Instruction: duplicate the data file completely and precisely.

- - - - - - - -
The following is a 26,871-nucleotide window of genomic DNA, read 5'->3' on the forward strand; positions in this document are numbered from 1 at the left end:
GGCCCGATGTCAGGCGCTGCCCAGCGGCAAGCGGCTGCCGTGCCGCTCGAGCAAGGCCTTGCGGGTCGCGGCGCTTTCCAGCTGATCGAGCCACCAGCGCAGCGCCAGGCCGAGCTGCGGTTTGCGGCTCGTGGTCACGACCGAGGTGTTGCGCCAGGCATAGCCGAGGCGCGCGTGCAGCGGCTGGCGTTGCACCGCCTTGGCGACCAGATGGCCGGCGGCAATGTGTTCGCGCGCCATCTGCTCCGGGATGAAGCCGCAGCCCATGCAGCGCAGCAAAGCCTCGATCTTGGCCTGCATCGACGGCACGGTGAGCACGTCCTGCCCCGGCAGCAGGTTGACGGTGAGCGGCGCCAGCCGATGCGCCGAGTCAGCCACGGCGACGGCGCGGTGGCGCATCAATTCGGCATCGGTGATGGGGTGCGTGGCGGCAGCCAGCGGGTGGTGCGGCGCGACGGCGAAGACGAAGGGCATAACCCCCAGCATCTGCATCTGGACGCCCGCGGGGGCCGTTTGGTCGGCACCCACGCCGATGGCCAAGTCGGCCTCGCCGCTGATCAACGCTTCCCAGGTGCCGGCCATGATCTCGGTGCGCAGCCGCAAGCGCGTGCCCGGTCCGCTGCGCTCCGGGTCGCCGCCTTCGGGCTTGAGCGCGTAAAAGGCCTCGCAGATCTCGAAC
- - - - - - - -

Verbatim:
The following is a 26,871-nucleotide window of genomic DNA, read 5'->3' on the forward strand; positions in this document are numbered from 1 at the left end:
GGCCCGATGTCAGGCGCTGCCCAGCGGCAAGCGGCTGCCGTGCCGCTCGAGCAAGGCCTTGCGGGTCGCGGCGCTTTCCAGCTGATCGAGCCACCAGCGCAGCGCCAGGCCGAGCTGCGGTTTGCGGCTCGTGGTCACGACCGAGGTGTTGCGCCAGGCATAGCCGAGGCGCGCGTGCAGCGGCTGGCGTTGCACCGCCTTGGCGACCAGATGGCCGGCGGCAATGTGTTCGCGCGCCATCTGCTCCGGGATGAAGCCGCAGCCCATGCAGCGCAGCAAAGCCTCGATCTTGGCCTGCATCGACGGCACGGTGAGCACGTCCTGCCCCGGCAGCAGGTTGACGGTGAGCGGCGCCAGCCGATGCGCCGAGTCAGCCACGGCGACGGCGCGGTGGCGCATCAATTCGGCATCGGTGATGGGGTGCGTGGCGGCAGCCAGCGGGTGGTGCGGCGCGACGGCGAAGACGAAGGGCATAACCCCCAGCATCTGCATCTGGACGCCCGCGGGGGCCGTTTGGTCGGCACCCACGCCGATGGCCAAGTCGGCCTCGCCGCTGATCAACGCTTCCCAGGTGCCGGCCATGATCTCGGTGCGCAGCCGCAAGCGCGTGCCCGGTCCGCTGCGCTCCGGGTCGCCGCCTTCGGGCTTGAGCGCGTAAAAGGCCTCGCAGATCTCGAAC